What Drives Experimentation?

Field Notes from Silicon Valley #2

I am spending some time this year in the Bay Area and Silicon Valley to better understand their culture of R&D, how organizations are set up to pursue R&D and deliver programming in tandem, and the role of funders and grantmakers in supporting the practice of R&D in the social impact sector. An overarching question I have in mind is: as we seed the initial conditions for a vibrant Social R&D ecosystem in Canada, what might Silicon Valley, the world’s largest R&D ecosystem have to share?

In light of all this and as we approach the 2017 Social R&D Practice Gathering, I have some questions, observations and curiosities.

Recently, I’ve been obsessing over what drives experimentation at its start; I’ve spoken to about 40 organizations in the Bay Area in the last few months – from public sector innovation organizations like City Innovate and healthcare innovation organizations like Center for Care Innovations to grantmakers like Tipping Point and frontline agencies like Year Up asking and observing how they start experimenting. One of my key observations is that there is no recommended or right or single point of entry – the way experimentation starts is diverse. Gijs van Wulfen, a recognized innovation authority notes that it is often called the ‘fuzzy front end’ due to its lack of process, structure and guidebook.

In the Canadian social impact sector, we believe that it’s a sin if our starting point isn’t a social or frontline problem. It’s wrong and potentially even irresponsible, we are told, if our starting point is discovery or an idea or new technology. In his book Innovation Maze, van Wulfen offers a useful frame for us here, graphic inserted below. He argues that innovation starts with an idea, a technology, a problem or a business issue. They are all useful starting points – and I’ve learned that really, in the Bay Area, you can begin anywhere.

Source: The Innovation Maze

Gijs van Wulfen’s frame of four common starting points above offers us folks in the social impact sector an opportunity to adjust our assumptions and thinking about what can trigger tinkering, research, prototyping, and ultimately, new value creation.

Based on his frame, let me now overlay some Canadian examples.

  1. You might start innovation with an idea, like Jay Garlough and Katrina Siks of Hidden Harvest. While taking a walk together one day and noticing all the fruit and nut trees on public property in Ottawa that go unharvested, they saw an opportunity to experiment with a new way of addressing food security among vulnerable populations. They founded, what is now an award-winning social enterprise, Hidden Harvest Ottawa.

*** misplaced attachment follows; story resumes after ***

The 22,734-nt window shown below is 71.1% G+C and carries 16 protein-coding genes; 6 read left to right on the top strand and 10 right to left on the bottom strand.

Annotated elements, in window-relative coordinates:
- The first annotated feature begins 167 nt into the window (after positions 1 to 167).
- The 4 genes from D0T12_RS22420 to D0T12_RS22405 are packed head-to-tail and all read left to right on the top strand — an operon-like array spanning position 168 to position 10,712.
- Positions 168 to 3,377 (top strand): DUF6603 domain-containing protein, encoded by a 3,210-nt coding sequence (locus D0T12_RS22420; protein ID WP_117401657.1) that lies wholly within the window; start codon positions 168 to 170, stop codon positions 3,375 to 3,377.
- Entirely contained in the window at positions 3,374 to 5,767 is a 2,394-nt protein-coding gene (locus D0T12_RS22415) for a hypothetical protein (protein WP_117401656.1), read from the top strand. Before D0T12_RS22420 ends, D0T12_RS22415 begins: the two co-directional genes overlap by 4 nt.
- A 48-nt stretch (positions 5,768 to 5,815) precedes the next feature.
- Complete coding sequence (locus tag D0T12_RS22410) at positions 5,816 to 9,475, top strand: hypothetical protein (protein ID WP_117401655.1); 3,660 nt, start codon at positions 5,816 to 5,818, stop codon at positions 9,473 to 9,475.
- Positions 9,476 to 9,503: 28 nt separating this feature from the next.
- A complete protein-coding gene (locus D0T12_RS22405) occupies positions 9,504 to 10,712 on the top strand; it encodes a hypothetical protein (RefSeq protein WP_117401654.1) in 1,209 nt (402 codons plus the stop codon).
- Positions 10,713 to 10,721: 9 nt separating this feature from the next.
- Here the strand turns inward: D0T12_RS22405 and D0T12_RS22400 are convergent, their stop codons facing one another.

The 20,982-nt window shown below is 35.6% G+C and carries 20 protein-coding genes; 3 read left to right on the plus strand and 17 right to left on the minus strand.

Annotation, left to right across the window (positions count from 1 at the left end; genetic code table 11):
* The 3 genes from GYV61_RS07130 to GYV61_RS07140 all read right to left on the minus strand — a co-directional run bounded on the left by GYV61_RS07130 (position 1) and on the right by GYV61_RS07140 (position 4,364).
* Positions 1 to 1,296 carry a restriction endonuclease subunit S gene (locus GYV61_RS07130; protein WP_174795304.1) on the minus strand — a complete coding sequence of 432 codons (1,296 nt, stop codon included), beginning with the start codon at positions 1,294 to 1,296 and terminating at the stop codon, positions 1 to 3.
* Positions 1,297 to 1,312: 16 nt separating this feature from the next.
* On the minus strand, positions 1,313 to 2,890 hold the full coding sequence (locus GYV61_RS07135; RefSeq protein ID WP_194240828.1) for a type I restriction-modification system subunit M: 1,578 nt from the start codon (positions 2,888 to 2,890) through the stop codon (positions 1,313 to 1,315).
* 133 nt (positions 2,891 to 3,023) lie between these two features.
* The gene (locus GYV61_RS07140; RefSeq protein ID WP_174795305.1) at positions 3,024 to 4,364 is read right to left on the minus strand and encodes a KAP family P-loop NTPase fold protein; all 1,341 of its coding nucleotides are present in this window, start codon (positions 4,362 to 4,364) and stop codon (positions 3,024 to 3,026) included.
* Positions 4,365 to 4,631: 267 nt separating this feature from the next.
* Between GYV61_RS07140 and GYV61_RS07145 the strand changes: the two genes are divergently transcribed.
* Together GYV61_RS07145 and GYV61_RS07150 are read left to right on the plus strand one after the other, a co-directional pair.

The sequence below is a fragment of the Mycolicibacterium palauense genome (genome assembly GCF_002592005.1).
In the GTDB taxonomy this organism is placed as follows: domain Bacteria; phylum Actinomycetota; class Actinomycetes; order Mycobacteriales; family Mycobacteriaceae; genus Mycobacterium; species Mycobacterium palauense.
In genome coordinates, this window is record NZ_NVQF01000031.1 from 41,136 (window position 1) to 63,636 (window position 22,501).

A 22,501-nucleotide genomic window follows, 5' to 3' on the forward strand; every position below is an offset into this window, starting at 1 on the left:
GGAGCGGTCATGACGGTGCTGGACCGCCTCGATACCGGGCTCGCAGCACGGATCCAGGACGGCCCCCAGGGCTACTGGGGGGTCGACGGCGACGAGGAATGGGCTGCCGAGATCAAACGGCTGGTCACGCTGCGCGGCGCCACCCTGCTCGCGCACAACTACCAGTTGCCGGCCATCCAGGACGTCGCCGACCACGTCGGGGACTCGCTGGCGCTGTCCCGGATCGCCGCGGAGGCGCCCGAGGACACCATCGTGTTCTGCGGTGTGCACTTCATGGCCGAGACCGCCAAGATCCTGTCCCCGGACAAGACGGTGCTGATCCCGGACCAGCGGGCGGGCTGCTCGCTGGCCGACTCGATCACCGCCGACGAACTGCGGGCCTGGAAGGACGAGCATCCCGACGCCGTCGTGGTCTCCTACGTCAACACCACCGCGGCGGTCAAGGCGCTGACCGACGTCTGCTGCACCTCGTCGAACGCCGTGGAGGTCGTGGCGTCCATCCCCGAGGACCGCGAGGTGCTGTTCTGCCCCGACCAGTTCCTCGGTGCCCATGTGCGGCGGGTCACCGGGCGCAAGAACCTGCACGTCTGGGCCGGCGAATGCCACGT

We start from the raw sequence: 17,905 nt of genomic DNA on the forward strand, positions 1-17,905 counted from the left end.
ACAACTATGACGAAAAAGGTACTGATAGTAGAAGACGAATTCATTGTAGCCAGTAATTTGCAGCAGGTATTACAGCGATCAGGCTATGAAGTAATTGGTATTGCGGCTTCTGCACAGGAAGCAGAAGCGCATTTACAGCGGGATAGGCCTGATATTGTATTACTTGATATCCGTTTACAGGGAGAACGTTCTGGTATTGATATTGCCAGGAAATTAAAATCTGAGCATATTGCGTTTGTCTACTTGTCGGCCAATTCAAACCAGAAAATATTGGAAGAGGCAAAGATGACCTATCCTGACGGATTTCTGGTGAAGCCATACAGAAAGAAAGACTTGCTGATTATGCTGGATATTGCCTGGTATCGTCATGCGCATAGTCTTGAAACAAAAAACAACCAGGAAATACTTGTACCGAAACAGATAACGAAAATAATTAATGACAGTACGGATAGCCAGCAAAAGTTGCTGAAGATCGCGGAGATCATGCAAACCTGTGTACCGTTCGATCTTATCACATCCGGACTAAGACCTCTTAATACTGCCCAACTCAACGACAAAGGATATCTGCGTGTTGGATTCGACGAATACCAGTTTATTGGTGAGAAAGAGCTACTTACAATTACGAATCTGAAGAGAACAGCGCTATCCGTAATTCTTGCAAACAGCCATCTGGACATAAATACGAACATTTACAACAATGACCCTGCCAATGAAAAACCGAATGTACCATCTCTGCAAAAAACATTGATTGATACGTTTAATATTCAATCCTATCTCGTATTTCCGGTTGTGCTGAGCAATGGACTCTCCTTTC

2. You might start innovation triggered by technology, like Scotiabank’s Digital Factory. They explore emerging technologies beyond Scotiabank’s core business, and design experiments and identify new use cases, for example, basic financial services built on artificial intelligence.
  3. You might start innovation to solve a problem, like Sarah Schulman and her team in Vancouver. They observed that adults with cognitive disabilities didn’t lack exposure to social life but lacked exposure to continuous learning. In many ways, you could say that we had been solving for the wrong problem. Following extensive ethnographic research, Sarah and her team started developing Kudoz, an online learning exchange where local community members share their passions and skills through one-on-one learning experiences with adults with cognitive disabilities.
  4. You might start innovation because your organization needs to innovate, like the healthcare provider Saint Elizabeth in Toronto. In response to changing demographics, new business models and a strained healthcare system, the social enterprise put R&D at the core of their business. Today, Saint Elizabeth is one of the most innovative healthcare and homecare providers in the world.

Using R&D practices to create new value in the social sector has yet to be mainstreamed in Canada, but it’s clear that there is potential.

2017 Social R&D Practice Gathering

We are a handful of days away from SiG’s 2017 Social R&D Practice Gathering. Let’s keep ‘multiple entry points’ in mind as 45 R&D practitioners from diverse disciplines, regions and issue domains spend two and half days together to: